If you go to the gym or play or watch sports, you probably see athletes standing with their hands on their head or bent over with their hands on their knees during a break from a workout or game. Other than being an indicator of fatigue, these “poses” may actually speed recovery, allowing athletes to get back to action faster. Quick recovery is important for performance in athletes, especially if they have back-to-back events. It’s also important for the rest of us when we do workouts that have multiple sets, separated by brief recovery periods.
During intense exercise, muscles can accumulate by-products of energy production, including lactate and carbon dioxide, that can contribute to fatigue. Obviously, reducing activity is critical for speeding recovery, so sitting or standing at rest are sensible ways to take a break. The wastes produced during exercise can, in part, be removed through breathing, so efficient ventilation in recovery is important. This leads to choosing recovery positions that promote both rest and efficient breathing.
One way to do this is to brace your upper body using your arms. For example, sitting with your elbows on your knees can allow your abdominal and chest muscles to work more efficiently, making it feel easier to breathe. By contrast, holding your arms at or above shoulder level can increase the work of breathing. However, if you stand with your hands clasped on your head you can reduce the effort and make breathing feel easier.
Knowing this, it is easy to make sense of two common recovery positions: standing, bent over, with hands on knees and standing with hands on the head. Both brace the upper body to allow more efficient breathing which may promote faster recovery.
A recent study compared these two recovery postures to determine which was most effective. In this study, recovery was determined by tidal volume, the amount of air per breath, and how quickly heart rate decreased, called heart rate recovery, measured during breaks from intense exercise. A higher tidal volume and faster drop in heart rate indicated better recovery. The results showed that tidal volume was higher and heart rate recovered more quickly when subjects were in the hands-on-knees position compared to the hands-on-head position.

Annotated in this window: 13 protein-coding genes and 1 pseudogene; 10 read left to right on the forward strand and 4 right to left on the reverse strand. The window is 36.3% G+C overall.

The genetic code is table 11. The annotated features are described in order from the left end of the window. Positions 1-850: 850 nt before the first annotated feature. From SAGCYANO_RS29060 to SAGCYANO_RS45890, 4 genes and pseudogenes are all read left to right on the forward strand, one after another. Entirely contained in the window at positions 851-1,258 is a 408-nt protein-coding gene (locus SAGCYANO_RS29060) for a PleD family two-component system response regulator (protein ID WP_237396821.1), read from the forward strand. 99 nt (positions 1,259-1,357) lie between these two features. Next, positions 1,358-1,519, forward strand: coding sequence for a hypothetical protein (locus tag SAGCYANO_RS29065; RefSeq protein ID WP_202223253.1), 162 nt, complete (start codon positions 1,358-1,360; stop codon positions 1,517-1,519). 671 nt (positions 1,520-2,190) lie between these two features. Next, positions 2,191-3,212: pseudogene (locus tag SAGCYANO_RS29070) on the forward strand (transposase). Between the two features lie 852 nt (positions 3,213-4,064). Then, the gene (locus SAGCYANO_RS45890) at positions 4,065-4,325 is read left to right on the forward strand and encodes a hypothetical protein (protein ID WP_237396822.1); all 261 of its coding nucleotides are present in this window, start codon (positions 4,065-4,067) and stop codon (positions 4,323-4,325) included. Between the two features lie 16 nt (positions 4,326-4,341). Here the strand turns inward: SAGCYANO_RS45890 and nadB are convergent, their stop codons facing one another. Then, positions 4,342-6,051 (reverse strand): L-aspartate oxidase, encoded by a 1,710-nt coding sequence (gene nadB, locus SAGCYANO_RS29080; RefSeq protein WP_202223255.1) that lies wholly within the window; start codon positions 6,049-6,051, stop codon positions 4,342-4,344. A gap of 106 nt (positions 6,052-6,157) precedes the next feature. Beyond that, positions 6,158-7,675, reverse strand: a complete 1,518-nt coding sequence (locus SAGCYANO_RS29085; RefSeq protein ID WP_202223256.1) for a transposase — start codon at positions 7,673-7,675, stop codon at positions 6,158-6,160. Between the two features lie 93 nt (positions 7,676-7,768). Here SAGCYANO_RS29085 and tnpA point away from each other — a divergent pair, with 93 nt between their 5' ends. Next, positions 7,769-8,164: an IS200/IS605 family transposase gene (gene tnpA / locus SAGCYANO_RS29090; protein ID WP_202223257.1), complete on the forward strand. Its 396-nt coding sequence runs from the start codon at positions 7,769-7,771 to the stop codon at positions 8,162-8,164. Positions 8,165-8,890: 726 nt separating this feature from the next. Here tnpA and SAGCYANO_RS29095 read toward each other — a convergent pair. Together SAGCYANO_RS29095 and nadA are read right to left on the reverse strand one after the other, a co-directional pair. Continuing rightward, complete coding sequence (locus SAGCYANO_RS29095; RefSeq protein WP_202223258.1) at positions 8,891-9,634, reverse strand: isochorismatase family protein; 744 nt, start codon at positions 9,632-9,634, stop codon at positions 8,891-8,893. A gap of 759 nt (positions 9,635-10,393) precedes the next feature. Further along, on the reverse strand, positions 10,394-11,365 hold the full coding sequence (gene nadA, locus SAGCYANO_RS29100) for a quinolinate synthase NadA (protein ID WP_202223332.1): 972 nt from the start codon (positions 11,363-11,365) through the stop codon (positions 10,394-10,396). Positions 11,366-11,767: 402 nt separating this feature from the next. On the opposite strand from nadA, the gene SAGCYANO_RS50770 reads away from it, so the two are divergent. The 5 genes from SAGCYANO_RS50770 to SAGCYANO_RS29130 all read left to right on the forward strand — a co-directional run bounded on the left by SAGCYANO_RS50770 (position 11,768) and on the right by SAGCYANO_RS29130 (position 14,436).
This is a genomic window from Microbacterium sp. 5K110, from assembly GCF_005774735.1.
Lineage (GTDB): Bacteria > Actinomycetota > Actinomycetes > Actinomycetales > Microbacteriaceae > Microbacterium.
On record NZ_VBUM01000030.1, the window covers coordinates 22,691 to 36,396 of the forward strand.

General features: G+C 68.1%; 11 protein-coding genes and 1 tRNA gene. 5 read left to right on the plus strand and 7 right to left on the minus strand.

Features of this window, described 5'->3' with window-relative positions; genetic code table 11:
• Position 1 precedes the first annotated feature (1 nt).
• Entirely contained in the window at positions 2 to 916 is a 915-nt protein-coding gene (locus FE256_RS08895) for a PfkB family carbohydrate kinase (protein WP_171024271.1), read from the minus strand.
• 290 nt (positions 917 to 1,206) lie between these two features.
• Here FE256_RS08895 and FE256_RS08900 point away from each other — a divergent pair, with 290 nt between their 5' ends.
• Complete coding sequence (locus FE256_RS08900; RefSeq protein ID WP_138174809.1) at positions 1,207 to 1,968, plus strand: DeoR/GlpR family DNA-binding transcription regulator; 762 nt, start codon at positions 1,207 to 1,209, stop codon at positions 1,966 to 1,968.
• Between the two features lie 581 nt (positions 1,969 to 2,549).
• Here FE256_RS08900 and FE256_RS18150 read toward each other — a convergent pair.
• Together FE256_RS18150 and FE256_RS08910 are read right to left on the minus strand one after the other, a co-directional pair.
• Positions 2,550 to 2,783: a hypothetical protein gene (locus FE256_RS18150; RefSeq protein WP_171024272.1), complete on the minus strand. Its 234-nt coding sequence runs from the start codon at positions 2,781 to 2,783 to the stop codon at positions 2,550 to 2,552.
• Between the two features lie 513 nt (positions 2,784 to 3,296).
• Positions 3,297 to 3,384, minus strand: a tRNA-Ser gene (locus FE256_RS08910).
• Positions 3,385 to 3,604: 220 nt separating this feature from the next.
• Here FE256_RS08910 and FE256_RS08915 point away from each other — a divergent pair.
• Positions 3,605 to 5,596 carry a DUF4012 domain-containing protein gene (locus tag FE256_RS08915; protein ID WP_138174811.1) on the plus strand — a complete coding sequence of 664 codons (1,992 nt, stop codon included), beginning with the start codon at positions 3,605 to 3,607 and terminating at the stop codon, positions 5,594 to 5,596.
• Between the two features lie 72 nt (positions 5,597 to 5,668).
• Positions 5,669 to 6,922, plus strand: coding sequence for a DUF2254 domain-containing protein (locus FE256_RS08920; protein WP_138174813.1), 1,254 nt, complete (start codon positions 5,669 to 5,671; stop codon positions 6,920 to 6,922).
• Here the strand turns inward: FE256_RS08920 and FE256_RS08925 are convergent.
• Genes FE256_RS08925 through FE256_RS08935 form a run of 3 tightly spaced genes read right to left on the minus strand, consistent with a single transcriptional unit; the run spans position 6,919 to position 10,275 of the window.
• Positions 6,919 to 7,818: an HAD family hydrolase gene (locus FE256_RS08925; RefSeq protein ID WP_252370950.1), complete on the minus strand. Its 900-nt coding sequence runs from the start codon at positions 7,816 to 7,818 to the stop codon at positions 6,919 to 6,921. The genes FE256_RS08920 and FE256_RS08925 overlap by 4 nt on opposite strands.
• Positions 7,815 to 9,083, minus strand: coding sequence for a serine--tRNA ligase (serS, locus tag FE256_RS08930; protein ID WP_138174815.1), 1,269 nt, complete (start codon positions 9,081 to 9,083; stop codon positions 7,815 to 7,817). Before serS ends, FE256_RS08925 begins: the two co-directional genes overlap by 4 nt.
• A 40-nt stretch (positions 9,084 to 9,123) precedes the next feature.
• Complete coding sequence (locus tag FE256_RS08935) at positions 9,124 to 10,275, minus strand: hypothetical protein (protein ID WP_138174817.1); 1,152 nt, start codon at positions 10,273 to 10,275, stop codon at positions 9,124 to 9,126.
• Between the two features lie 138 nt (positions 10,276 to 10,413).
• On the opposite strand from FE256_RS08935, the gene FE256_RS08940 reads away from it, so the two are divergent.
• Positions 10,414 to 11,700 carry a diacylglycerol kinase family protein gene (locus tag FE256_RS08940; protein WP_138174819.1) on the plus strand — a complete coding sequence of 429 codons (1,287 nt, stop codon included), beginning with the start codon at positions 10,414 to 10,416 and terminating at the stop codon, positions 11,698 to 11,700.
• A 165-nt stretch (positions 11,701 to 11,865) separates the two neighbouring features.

In this study, the subjects stood still during recovery, but another approach is to keep moving. The metabolic wastes produced during exercise are removed from the muscle after exercise. Research shows they are removed more quickly during an active cool-down period compared to standing still. This is mostly relevant for athletes who need to recover quickly after a training session or event.
An active cool down after exercise is also important for safety. One reason is to prevent a condition called post-exercise hypotension, a drop in blood pressure that could lead to dizziness or fainting. Continuing to move at a lower speed after exercise can maintain your blood pressure and prevent this from happening.
This makes recovery from exercise relevant for everyone. For athletes or people who do intense exercise, resting with your hands on your knees may help you recover faster. After exercise, keeping moving at a lower intensity for several minutes can help prevent dizziness in recovery. Regardless of how you recover, regular exercise is the most important thing you can do to improve your health and fitness.